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Why and How Jovana Mullins & Alivia Decided To Change Our World with Penny Bauder

Education and Awareness. We strongly believe that education and awareness can help break stereotypes that society may have of people with disabilities. The more we are able to educate our community and bring awareness to the abilities and talents these individuals have, the closer we will come to an inclusive society. People are naturally fearful of […]

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Education and Awareness. We strongly believe that education and awareness can help break stereotypes that society may have of people with disabilities. The more we are able to educate our community and bring awareness to the abilities and talents these individuals have, the closer we will come to an inclusive society. People are naturally fearful of the unknown, so let’s educate them!


Aspart of my series about young people who are making an important social impact”, I had the pleasure of interviewing Jovana Mullins.

Jovana Mullins is the co-founder of Alivia, a social-impact womenswear brand inspired by the artistic expressions of people with developmental disabilities. Although her career to date has centered on fashion, her true passion is volunteering — using art as a vehicle for empowering individuals with disabilities. In 2019, she founded Alivia with the mission of providing purpose and voice to the previously unheard, showcasing the many talents and abilities of people with disabilities, and pushing the fashion industry further towards inclusivity.

Jovana graduated with honors from Parsons School of Design with a BFA in Fashion Design, and has spent the past 10-plus years designing for luxury and contemporary fashion brands such as Matthew Williamson in London, Alice + Olivia, Sam Edelman, and Coach. She resides in New York City with her husband Brandon, and their crazy Miniature Australian Shepherd named Kimi.


Thank you so much for doing this with us! Before we dig in, our readers would like to get to know you a bit. Can you tell us a bit how you grew up?

Igrew up in Overland Park, Kansas, a suburb outside Kansas City, surrounded by a big Italian family! Although I only have one sister, we were always spending time with Aunts, Uncles, and Cousins — everY Sunday we would gather at my Grandparent’s home for a big home-cooked Italian meal. My sister and I are only 14 months apart, so we grew up very close. We are very blessed to have extremely supportive parents who always nurtured our talents and dreams. Whenever we expressed an interest or hobby they would make sure they gave us every opportunity to explore it.

You are currently leading a social impact organization. Can you tell us a bit about what you and your organization are trying to change in our world today?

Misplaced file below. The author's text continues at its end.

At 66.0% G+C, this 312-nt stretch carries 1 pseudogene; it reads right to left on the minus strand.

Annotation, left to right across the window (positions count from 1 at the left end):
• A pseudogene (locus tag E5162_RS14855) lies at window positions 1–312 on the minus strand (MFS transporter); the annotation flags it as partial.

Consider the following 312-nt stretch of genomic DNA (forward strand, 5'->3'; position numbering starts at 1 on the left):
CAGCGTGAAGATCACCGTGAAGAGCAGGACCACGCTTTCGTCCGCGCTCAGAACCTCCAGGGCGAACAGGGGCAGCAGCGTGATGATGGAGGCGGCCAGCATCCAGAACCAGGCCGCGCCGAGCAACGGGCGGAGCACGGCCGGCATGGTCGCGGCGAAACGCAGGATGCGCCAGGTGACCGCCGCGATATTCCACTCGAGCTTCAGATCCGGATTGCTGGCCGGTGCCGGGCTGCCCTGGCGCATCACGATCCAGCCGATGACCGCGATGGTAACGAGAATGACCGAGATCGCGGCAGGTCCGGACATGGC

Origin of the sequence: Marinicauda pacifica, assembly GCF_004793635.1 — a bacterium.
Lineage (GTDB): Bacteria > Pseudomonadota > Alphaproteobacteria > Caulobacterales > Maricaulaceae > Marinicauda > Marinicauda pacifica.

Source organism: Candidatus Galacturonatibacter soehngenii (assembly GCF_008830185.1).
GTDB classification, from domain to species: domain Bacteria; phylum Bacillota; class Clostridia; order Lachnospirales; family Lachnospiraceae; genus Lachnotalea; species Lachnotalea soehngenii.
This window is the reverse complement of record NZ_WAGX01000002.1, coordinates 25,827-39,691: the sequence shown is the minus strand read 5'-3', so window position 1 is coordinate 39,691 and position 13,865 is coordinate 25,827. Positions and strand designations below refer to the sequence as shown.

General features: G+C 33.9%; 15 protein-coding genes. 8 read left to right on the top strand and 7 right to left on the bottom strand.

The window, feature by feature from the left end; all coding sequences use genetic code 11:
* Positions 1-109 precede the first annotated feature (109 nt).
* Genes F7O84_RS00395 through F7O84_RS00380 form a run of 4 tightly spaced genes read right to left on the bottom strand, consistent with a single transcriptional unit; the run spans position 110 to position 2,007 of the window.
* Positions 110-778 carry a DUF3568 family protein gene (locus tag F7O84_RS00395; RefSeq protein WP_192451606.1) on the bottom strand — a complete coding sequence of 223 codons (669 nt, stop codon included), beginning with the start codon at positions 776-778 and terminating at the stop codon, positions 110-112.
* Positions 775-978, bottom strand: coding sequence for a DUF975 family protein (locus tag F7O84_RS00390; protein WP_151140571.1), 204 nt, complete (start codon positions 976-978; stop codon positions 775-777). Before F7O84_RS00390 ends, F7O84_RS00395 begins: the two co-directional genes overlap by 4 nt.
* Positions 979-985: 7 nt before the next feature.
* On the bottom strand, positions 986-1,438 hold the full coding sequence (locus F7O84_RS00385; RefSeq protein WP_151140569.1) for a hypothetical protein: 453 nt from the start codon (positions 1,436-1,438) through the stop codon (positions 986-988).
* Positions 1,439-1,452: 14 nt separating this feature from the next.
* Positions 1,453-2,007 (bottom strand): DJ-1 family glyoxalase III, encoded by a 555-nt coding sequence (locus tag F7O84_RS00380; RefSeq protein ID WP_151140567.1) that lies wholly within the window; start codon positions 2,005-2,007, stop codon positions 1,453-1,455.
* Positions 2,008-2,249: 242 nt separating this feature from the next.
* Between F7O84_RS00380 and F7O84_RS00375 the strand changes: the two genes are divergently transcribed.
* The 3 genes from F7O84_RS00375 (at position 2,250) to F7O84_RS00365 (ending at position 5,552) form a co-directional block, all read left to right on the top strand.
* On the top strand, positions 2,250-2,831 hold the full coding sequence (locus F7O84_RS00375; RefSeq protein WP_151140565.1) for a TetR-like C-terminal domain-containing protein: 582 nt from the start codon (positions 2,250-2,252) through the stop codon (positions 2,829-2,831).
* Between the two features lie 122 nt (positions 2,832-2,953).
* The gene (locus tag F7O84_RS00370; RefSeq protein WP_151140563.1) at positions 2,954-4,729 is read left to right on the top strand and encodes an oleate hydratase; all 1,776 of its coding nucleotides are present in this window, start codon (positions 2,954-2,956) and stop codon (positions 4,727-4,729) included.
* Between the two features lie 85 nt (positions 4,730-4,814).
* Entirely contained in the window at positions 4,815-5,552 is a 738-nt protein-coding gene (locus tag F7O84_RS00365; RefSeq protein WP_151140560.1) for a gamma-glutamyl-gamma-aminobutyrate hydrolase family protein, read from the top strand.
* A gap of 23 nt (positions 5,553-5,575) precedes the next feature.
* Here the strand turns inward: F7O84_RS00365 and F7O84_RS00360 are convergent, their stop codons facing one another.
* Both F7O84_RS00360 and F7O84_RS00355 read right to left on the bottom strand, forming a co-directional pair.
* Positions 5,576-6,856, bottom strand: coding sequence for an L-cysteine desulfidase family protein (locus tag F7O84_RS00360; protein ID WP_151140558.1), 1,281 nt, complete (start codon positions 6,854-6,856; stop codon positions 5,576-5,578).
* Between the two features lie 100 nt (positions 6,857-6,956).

Alivia makes radiant clothing inspired by the artistic expressions of people with developmental disabilities. Every collection begins by transforming the artwork of young creators with disabilities into bold prints and embroidery across elevated silhouettes. 10% of every purchase is donated to the creator’s nonprofit art therapy program, providing a lasting impact for generations of creators to come. Every garment includes a scannable tag allowing wearers to see, experience and share the human story behind their clothes — and the direct impact they’ve made.

We’re enabling conscious consumers to form a deeper connection to their clothes and their impact, while giving purpose and voice to the previously unheard by showcasing the many talents of people with disabilities. Our aim is to push the fashion industry further towards inclusivity.

Can you tell us the backstory about what inspired you to originally feel passionate about this cause?

I have always felt a calling in my heart to help people with disabilities. I remember in 1st grade befriending a young classmate in a wheelchair; while other kids would bully her or were scared of her differences, I would hang out with her and her Para during recess and sit with her during lunch. I think my passion for helping those with disabilities is in my DNA. My mom was a high school special-ed teacher before having me and my sister. She instilled the importance of acceptance and inclusion of others. She would always tell us that no matter how different someone may look, talk, or act, they are a child of God and they have their own unique talents and purpose.

Many of us have ideas, dreams, and passions, but never manifest it. They don’t get up and just do it. But you did. Was there an “Aha Moment” that made you decide that you were actually going to step up and do it? What was that final trigger?

My ‘Aha Moment’ came when volunteering as a mentor at the Center for All Abilities, a nonprofit in NYC supporting youth and young adults who have developmental disabilities through creative art therapy, mentorship, and vocational training. I experienced the incredible creative talents of these individuals and was blown away by their artworks. As a print and textile designer for the past 10 years, I am creating artwork and transforming it into prints for garments, but when I saw the artwork that came from this group a lightbulb went off — what if we used these artworks and transformed them into prints and embroidery across beautiful silhouettes?